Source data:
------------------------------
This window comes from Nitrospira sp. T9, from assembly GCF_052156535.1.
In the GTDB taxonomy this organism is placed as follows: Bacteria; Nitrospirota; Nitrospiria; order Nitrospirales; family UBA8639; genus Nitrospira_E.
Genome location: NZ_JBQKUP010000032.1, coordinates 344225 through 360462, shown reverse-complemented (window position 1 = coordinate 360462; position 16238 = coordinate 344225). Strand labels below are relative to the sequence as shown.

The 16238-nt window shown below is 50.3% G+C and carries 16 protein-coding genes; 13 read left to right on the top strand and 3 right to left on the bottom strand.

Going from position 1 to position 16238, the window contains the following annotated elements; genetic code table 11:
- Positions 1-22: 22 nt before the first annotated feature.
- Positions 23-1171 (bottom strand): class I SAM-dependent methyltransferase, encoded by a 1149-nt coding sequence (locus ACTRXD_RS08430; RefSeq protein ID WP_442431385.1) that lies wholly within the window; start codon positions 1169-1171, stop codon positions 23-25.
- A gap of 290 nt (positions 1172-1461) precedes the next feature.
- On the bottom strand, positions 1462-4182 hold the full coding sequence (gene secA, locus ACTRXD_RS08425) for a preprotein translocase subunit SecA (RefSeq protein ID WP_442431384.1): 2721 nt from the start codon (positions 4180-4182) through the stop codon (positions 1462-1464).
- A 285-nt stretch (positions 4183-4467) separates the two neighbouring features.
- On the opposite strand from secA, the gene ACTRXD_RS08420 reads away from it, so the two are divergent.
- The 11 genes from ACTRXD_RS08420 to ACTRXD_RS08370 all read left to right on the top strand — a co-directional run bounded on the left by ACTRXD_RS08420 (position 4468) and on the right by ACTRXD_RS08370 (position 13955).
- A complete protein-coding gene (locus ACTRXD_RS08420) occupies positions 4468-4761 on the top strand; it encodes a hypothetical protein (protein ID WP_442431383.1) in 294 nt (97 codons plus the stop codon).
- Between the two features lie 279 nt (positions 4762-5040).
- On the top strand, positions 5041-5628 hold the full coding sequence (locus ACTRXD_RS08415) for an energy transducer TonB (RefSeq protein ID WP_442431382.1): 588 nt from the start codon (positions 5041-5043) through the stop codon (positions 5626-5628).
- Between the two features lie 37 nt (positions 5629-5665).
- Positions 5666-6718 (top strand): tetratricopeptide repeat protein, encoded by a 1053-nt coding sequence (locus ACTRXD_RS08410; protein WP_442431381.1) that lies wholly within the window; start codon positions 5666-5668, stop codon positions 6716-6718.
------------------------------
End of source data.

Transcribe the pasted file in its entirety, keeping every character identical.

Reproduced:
This window comes from Nitrospira sp. T9, from assembly GCF_052156535.1.
In the GTDB taxonomy this organism is placed as follows: Bacteria; Nitrospirota; Nitrospiria; order Nitrospirales; family UBA8639; genus Nitrospira_E.
Genome location: NZ_JBQKUP010000032.1, coordinates 344225 through 360462, shown reverse-complemented (window position 1 = coordinate 360462; position 16238 = coordinate 344225). Strand labels below are relative to the sequence as shown.

The 16238-nt window shown below is 50.3% G+C and carries 16 protein-coding genes; 13 read left to right on the top strand and 3 right to left on the bottom strand.

Going from position 1 to position 16238, the window contains the following annotated elements; genetic code table 11:
- Positions 1-22: 22 nt before the first annotated feature.
- Positions 23-1171 (bottom strand): class I SAM-dependent methyltransferase, encoded by a 1149-nt coding sequence (locus ACTRXD_RS08430; RefSeq protein ID WP_442431385.1) that lies wholly within the window; start codon positions 1169-1171, stop codon positions 23-25.
- A gap of 290 nt (positions 1172-1461) precedes the next feature.
- On the bottom strand, positions 1462-4182 hold the full coding sequence (gene secA, locus ACTRXD_RS08425) for a preprotein translocase subunit SecA (RefSeq protein ID WP_442431384.1): 2721 nt from the start codon (positions 4180-4182) through the stop codon (positions 1462-1464).
- A 285-nt stretch (positions 4183-4467) separates the two neighbouring features.
- On the opposite strand from secA, the gene ACTRXD_RS08420 reads away from it, so the two are divergent.
- The 11 genes from ACTRXD_RS08420 to ACTRXD_RS08370 all read left to right on the top strand — a co-directional run bounded on the left by ACTRXD_RS08420 (position 4468) and on the right by ACTRXD_RS08370 (position 13955).
- A complete protein-coding gene (locus ACTRXD_RS08420) occupies positions 4468-4761 on the top strand; it encodes a hypothetical protein (protein ID WP_442431383.1) in 294 nt (97 codons plus the stop codon).
- Between the two features lie 279 nt (positions 4762-5040).
- On the top strand, positions 5041-5628 hold the full coding sequence (locus ACTRXD_RS08415) for an energy transducer TonB (RefSeq protein ID WP_442431382.1): 588 nt from the start codon (positions 5041-5043) through the stop codon (positions 5626-5628).
- Between the two features lie 37 nt (positions 5629-5665).
- Positions 5666-6718 (top strand): tetratricopeptide repeat protein, encoded by a 1053-nt coding sequence (locus ACTRXD_RS08410; protein WP_442431381.1) that lies wholly within the window; start codon positions 5666-5668, stop codon positions 6716-6718.